First I apologize for being a shameless name dropper, but I am so stoked by what transpired yesterday I have to share it.
After wading through so much discussion about tuning the BST40 here and on other websites, I finally decided it wouldn't hurt to take the bold step of shimming the needle and getting the extended fuel mixture screw. I found that Kientech Engineering has them for just $15. Jesse's name and phone number appear prominently on the banner at the top of the page, and just below that I could hardly believe the address I saw in fine print; a place nearby!
The time is a little after 8 am Monday morning and according to their website they are open for business, so I call the number and a woman answers confirming I have reached Kientech Engineering. When I ask her if Jesse is available to speak with me about a DR650, she answers in the affirmative and puts him on. Our conversation went on for about 20 minutes with him generously answering my questions and giving me a general idea of the extent of his work. Of course he's got the extended fuel screws, and he explains he has them made right in Grants Pass by a firm having some kind of impressive CNC lathe, and he's got the SS carb screws, and my DR carb is lying on the workbench in the garage just waiting, so I get things together and drive over to Kientech Engineering.
There is no sign announcing the business, just the last name and address confirming this is the place. Passing a large shop building next to the driveway, I pull up and stop by the house. The door to the shop building slides open behind me, and when I identify myself as having called that morning to the man in the doorway, Jesse invites me inside. The first thing I see, besides all the machinery for welding, bending, grinding, you name it, is a DR650 frame elevated with an engine having various sections cut away. This is his mock-up for fitting his aftermarket parts. He showed me his oversized header and mid-pipe for the DR which he makes to fit the lighter and less restricted cans such as the GSXR. I mentioned that I like the quiet stock exhaust and he showed me one, don't recall the model, which he said was only slightly louder than the stock exhaust and of course weighs much less. Jesse also says his oversized header and mid-pipe run much cooler than stock, saying a heat sensor will show the stock setup can get as hot as 600 degrees F, but his are so effective at pulling heat away that they only get to half that temperature; cooler running temperatures contribute to engine longevity.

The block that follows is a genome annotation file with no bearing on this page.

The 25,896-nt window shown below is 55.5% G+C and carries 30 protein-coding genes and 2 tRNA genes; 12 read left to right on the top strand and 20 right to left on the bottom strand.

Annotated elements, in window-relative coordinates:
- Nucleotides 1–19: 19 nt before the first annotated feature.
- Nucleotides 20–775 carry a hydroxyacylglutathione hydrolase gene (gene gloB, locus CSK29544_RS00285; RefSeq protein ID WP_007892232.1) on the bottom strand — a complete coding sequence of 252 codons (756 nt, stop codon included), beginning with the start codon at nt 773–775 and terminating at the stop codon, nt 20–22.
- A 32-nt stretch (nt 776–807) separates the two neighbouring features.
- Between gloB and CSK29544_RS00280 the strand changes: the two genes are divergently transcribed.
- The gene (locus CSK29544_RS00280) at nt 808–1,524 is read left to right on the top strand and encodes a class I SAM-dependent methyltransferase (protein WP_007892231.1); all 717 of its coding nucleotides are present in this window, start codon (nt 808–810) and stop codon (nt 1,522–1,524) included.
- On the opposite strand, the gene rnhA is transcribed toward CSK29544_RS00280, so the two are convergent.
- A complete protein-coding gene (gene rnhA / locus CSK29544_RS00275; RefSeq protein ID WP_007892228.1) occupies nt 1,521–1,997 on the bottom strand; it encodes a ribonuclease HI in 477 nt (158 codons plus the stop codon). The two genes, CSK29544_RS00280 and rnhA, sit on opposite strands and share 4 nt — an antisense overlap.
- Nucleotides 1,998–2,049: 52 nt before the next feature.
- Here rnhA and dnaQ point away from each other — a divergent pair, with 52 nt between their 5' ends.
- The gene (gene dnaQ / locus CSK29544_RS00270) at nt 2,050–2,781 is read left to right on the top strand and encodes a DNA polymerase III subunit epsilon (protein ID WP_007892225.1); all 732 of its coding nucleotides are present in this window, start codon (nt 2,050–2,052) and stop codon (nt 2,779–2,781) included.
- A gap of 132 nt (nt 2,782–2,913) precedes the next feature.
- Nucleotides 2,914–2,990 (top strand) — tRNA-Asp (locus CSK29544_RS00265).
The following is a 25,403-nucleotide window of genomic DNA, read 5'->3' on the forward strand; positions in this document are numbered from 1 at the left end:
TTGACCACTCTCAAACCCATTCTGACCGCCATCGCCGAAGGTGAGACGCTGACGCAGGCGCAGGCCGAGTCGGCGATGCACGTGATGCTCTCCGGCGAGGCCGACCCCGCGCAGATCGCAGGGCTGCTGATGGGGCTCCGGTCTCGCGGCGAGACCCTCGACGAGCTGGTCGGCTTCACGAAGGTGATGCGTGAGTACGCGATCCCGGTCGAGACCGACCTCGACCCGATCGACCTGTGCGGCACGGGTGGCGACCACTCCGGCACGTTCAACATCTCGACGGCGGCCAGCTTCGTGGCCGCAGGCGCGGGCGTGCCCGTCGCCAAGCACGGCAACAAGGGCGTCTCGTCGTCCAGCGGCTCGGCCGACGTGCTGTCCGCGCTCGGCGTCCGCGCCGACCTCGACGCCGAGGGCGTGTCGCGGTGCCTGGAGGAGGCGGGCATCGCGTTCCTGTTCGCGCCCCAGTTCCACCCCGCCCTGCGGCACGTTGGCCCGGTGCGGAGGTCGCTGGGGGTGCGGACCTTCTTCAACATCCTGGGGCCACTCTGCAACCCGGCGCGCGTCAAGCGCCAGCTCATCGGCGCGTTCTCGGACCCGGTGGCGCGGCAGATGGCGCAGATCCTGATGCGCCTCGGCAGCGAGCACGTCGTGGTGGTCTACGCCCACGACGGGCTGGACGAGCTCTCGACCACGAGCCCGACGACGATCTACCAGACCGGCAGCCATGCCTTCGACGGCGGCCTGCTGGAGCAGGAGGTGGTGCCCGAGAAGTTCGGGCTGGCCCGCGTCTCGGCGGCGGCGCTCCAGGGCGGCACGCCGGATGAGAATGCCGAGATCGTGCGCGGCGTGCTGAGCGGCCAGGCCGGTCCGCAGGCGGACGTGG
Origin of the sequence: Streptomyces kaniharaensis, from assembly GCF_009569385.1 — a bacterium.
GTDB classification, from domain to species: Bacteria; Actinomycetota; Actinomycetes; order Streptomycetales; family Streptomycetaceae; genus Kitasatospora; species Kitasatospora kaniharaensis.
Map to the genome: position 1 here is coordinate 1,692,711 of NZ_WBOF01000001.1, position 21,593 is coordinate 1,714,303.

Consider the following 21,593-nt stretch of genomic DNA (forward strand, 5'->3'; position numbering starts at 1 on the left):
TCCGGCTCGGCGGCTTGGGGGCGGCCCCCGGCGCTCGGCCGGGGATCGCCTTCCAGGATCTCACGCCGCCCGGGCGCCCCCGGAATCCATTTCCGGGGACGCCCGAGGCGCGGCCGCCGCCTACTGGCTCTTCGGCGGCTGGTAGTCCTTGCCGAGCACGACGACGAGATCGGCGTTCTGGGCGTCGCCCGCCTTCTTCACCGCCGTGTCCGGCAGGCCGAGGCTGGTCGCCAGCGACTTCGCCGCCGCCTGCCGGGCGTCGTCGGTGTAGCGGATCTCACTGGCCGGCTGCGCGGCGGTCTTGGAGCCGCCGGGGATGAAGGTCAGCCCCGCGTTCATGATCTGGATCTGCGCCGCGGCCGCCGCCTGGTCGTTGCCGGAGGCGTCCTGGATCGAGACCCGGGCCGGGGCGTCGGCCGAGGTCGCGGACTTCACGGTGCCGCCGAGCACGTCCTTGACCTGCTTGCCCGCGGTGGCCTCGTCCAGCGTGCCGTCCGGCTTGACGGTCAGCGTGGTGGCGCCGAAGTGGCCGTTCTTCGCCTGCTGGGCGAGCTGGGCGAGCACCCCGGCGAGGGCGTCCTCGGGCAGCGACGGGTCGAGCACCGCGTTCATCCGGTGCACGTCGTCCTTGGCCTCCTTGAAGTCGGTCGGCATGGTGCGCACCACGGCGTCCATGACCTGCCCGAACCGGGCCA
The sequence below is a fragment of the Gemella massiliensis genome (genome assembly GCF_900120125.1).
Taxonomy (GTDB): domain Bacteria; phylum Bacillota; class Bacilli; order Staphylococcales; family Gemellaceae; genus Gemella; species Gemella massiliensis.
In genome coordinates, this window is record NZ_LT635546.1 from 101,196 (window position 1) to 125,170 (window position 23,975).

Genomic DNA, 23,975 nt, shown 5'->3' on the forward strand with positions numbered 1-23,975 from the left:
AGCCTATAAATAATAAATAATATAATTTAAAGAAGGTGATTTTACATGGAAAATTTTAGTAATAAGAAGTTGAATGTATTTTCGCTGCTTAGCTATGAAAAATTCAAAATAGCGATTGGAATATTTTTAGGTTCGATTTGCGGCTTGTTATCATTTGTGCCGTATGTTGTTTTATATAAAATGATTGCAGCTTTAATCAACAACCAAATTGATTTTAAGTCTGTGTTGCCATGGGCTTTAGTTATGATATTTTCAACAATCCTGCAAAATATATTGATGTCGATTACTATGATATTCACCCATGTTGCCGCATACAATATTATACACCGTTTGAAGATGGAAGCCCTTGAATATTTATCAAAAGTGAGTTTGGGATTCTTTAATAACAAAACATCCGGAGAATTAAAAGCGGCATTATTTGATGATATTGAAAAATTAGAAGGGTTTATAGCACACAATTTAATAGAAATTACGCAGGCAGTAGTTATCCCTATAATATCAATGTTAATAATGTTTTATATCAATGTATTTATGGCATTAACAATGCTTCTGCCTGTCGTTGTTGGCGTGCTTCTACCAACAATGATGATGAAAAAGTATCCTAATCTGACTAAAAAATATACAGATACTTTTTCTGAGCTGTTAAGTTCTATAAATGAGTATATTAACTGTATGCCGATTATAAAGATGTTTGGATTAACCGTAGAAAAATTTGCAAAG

Though I am only after a few screws on this day, I certainly enjoyed the short time I had with Jesse at his workshop where he produces all his acclaimed pieces for the DR and other bikes. There is no question where I will be going for my future DR upgrades.
Getting back home, the needle shimming went smoothly, but I found the washers I selected for shims were 1 mm thick! I put one in. Jessie recommended I start with the new fuel mixture screw at 3/4 turn out from bottom. The old screw was out 2 1/4 turns! The bike started but wasn't quite right, more popping than before. After warming up things seemed best with the mixture screw out about 1 to 1 1/4 turns, both idling and revving in neutral. Hopped on, took it down the road a mile and rolled the throttle on and off coming back. It runs excellent and no decel popping at all.